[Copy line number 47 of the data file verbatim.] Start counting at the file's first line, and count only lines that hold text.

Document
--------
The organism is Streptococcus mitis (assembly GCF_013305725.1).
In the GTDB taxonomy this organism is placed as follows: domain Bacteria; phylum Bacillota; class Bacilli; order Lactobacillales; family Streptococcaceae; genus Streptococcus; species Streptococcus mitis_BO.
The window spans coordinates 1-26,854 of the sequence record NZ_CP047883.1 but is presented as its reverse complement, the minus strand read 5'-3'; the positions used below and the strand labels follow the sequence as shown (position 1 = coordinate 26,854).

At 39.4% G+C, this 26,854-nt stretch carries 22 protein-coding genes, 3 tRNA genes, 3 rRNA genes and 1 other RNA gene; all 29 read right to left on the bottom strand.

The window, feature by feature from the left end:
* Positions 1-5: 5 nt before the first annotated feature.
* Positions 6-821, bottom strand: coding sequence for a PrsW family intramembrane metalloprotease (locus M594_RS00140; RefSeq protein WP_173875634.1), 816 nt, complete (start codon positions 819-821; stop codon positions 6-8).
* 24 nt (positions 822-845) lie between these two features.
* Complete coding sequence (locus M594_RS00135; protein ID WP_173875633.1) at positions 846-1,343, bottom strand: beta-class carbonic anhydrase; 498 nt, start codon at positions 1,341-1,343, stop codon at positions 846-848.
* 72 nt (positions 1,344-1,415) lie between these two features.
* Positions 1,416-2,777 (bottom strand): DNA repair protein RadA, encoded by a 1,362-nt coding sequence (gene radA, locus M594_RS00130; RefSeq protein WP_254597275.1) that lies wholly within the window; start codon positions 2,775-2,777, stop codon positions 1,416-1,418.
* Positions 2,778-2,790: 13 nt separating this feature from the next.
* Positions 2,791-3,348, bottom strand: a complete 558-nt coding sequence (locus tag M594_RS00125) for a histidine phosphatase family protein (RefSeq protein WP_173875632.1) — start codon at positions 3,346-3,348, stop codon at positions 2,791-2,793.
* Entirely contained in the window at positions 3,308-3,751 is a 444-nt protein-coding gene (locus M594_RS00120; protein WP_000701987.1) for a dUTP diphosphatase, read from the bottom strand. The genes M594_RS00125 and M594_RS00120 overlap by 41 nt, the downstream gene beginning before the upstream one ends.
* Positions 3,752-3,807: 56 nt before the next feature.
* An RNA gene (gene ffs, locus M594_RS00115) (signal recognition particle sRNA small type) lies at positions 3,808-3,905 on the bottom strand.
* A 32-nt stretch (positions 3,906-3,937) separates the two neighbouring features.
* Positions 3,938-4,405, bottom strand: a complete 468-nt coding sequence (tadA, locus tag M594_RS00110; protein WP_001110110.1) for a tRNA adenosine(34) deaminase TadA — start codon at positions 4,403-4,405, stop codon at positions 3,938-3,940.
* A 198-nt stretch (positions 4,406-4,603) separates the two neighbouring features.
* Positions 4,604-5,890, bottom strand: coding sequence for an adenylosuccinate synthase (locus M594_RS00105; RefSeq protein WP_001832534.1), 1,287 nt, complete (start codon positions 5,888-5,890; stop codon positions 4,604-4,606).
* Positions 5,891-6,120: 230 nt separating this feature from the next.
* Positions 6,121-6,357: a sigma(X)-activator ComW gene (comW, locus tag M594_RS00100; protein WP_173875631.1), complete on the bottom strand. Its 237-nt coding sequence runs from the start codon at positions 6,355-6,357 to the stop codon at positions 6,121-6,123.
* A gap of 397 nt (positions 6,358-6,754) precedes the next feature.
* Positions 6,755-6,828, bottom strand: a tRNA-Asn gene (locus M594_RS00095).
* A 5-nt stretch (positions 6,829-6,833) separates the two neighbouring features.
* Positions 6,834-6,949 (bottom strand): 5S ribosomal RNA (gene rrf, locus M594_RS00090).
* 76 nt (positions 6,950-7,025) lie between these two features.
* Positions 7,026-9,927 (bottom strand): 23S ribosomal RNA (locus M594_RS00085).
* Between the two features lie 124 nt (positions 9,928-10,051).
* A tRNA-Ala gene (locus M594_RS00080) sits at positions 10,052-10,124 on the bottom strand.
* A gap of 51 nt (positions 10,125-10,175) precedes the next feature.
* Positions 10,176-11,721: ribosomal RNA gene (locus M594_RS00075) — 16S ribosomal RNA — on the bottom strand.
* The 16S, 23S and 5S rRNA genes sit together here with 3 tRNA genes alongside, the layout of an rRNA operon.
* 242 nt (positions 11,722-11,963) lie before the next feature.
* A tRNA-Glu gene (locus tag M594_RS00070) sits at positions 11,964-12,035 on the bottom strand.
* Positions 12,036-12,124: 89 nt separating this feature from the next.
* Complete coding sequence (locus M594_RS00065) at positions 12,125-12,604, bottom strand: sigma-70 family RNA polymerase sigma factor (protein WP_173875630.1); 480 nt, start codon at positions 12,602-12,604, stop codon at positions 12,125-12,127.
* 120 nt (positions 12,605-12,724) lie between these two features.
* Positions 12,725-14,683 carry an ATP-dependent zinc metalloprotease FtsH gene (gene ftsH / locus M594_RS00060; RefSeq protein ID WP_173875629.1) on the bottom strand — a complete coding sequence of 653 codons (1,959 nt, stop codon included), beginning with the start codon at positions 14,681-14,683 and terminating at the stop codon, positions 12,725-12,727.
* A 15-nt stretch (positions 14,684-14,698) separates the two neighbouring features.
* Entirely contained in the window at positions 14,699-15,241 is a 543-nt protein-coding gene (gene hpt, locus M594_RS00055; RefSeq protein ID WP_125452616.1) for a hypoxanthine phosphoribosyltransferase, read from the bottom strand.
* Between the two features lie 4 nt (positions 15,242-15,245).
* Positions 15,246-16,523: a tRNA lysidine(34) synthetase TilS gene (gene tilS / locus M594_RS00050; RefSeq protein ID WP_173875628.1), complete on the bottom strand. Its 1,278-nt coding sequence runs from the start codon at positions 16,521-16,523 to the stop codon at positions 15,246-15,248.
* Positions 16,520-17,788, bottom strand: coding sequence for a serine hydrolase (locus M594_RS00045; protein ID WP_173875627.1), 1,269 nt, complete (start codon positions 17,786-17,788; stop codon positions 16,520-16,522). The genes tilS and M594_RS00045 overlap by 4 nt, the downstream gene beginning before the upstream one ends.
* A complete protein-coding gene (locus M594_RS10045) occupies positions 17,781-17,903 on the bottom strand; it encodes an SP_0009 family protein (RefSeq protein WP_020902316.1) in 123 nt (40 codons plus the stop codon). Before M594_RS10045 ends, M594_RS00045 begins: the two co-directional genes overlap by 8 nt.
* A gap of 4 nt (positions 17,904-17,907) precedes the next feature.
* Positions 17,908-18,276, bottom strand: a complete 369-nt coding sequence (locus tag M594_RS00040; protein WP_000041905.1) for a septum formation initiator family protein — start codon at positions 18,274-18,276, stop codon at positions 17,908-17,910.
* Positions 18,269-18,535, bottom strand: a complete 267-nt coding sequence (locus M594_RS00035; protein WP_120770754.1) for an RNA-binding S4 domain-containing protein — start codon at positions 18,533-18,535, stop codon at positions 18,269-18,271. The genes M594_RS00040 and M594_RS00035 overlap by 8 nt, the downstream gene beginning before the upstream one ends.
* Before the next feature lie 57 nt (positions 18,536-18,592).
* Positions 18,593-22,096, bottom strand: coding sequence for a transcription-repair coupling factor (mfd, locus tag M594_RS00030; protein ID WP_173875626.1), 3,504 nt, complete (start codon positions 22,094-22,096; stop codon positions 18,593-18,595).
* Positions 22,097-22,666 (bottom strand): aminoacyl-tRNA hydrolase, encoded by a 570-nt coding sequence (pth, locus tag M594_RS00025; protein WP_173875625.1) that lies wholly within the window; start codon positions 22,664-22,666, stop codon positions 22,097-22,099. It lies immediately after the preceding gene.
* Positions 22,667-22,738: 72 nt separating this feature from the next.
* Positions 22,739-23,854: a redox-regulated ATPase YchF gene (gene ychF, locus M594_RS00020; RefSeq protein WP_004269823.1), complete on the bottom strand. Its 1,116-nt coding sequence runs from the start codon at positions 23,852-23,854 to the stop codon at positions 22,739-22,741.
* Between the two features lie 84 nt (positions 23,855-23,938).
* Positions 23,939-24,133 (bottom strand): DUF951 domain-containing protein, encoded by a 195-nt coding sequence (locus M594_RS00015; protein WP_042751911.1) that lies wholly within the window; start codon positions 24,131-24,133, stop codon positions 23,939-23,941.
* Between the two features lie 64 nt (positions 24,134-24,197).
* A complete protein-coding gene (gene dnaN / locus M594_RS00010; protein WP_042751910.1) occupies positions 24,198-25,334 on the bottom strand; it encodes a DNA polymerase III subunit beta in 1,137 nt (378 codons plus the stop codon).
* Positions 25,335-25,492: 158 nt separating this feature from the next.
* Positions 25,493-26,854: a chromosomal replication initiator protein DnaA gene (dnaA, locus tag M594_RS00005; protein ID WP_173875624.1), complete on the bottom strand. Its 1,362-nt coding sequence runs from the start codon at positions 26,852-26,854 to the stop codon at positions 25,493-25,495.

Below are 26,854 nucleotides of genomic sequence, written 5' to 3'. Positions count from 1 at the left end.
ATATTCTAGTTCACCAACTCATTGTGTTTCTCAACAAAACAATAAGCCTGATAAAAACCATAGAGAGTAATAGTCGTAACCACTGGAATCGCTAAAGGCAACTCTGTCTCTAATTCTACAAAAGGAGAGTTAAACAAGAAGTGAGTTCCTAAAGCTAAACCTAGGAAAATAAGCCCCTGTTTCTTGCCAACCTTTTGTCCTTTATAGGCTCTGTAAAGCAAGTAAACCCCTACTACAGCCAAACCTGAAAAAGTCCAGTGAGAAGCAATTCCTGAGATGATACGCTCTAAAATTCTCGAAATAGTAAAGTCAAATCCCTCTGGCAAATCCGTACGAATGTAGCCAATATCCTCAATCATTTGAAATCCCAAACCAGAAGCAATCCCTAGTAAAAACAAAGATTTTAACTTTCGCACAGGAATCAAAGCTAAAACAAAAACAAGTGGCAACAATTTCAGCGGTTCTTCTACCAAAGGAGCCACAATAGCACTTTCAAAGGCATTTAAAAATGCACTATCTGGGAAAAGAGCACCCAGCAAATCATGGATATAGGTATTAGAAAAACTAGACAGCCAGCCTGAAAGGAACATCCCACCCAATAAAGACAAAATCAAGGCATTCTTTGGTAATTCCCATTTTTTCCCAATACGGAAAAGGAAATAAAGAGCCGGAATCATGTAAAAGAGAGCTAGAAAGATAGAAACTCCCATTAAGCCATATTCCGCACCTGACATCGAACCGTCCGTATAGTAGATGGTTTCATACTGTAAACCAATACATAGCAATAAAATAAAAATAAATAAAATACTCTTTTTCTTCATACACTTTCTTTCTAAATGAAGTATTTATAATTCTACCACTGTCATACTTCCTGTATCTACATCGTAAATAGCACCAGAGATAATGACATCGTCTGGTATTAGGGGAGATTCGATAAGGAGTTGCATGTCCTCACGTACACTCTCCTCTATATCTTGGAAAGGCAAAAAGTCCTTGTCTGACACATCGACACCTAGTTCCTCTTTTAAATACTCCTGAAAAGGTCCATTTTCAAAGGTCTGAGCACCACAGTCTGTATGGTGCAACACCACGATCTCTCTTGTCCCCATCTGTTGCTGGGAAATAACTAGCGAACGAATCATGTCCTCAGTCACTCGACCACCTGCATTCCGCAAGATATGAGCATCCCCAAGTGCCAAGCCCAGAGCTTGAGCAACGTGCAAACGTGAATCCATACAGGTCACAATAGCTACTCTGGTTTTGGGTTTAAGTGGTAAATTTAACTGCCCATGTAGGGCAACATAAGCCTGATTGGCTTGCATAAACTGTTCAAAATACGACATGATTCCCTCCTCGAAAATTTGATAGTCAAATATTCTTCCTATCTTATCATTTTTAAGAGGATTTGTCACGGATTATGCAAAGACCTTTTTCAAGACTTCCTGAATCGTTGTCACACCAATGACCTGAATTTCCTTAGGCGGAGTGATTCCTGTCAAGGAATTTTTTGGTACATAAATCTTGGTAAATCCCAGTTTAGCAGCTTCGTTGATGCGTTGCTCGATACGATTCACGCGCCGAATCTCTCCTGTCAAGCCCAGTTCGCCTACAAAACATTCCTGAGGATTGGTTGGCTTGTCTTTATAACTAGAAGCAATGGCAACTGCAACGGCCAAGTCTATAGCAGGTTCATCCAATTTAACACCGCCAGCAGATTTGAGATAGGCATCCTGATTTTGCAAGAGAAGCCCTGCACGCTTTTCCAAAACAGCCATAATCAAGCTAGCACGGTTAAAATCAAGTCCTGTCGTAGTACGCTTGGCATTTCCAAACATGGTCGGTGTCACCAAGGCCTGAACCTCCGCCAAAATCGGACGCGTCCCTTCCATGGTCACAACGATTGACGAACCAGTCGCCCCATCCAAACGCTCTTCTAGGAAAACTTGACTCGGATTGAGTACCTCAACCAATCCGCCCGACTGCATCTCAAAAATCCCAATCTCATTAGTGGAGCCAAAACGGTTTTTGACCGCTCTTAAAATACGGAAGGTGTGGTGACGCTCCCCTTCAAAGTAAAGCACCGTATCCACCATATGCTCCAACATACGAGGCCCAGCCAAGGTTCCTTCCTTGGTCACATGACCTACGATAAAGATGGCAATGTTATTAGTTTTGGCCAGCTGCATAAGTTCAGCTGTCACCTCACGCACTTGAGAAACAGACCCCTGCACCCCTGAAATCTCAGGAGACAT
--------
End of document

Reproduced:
* Positions 17,908-18,276, bottom strand: a complete 369-nt coding sequence (locus tag M594_RS00040; protein WP_000041905.1) for a septum formation initiator family protein — start codon at positions 18,274-18,276, stop codon at positions 17,908-17,910.